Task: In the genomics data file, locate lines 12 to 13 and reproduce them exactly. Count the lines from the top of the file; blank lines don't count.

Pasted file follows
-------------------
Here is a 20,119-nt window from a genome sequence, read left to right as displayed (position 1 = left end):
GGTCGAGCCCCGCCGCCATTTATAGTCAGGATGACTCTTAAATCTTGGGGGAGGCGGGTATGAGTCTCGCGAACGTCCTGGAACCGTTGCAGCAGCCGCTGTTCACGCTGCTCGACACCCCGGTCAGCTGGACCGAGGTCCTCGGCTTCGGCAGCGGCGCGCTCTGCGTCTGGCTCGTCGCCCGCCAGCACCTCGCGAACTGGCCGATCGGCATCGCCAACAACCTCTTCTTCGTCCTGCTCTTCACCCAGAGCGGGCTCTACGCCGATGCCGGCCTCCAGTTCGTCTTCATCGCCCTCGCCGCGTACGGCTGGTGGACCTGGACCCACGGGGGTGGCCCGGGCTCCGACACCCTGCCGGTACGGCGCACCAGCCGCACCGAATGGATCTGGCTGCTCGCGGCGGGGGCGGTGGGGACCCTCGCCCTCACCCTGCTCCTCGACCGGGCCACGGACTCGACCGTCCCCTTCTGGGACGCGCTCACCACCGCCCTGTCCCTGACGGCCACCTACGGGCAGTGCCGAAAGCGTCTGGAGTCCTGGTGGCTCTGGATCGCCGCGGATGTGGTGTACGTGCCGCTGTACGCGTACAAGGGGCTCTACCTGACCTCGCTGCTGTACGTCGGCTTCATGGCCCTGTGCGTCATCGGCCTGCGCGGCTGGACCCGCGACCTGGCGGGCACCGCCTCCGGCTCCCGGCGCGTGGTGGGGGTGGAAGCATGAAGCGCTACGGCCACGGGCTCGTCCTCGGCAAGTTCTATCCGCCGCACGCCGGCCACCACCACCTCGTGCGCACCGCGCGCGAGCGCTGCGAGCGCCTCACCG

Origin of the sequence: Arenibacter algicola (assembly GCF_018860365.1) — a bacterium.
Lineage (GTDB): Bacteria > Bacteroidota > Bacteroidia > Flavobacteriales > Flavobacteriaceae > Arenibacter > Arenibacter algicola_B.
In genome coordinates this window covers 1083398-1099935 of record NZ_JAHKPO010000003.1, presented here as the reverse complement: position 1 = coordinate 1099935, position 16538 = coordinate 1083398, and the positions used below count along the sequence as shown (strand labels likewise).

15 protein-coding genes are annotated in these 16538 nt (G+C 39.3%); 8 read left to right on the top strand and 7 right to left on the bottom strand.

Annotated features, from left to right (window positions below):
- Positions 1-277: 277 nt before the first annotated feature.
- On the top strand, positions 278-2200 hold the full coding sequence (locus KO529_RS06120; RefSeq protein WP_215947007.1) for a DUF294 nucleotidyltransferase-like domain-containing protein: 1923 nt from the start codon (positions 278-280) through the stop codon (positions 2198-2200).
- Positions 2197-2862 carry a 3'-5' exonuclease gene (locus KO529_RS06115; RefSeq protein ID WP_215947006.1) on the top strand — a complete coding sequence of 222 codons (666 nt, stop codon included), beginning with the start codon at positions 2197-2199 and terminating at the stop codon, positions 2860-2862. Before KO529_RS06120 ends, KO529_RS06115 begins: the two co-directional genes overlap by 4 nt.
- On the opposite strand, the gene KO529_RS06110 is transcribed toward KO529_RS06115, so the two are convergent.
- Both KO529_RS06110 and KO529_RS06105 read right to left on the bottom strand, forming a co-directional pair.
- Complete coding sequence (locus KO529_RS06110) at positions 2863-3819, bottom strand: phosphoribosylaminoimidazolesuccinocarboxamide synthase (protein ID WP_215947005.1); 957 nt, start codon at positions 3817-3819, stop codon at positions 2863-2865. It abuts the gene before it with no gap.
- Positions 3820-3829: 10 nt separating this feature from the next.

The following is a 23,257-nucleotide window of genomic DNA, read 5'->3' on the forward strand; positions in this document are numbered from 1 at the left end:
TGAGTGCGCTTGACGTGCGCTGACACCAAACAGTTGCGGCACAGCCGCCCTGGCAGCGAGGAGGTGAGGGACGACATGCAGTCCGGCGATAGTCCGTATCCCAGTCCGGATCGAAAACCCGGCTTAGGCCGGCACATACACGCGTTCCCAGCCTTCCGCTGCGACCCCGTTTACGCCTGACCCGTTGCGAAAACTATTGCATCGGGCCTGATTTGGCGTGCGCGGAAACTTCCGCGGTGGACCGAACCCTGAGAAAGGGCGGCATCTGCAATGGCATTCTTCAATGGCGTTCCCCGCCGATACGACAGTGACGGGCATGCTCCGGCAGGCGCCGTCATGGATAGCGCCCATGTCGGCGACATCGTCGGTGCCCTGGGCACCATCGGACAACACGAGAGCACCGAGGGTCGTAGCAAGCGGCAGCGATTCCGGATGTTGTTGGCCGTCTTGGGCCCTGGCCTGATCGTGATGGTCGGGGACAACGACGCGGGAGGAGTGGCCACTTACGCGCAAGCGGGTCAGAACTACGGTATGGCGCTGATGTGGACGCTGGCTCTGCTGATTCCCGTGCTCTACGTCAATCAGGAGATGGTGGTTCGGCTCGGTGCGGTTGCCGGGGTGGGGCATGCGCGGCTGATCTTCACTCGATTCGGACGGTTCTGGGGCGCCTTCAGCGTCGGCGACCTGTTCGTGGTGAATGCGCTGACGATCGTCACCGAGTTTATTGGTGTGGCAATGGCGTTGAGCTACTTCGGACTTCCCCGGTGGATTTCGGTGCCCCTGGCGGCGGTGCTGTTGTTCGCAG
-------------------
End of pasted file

- Both KO529_RS06110 and KO529_RS06105 read right to left on the bottom strand, forming a co-directional pair.
- Complete coding sequence (locus KO529_RS06110) at positions 2863-3819, bottom strand: phosphoribosylaminoimidazolesuccinocarboxamide synthase (protein ID WP_215947005.1); 957 nt, start codon at positions 3817-3819, stop codon at positions 2863-2865. It abuts the gene before it with no gap.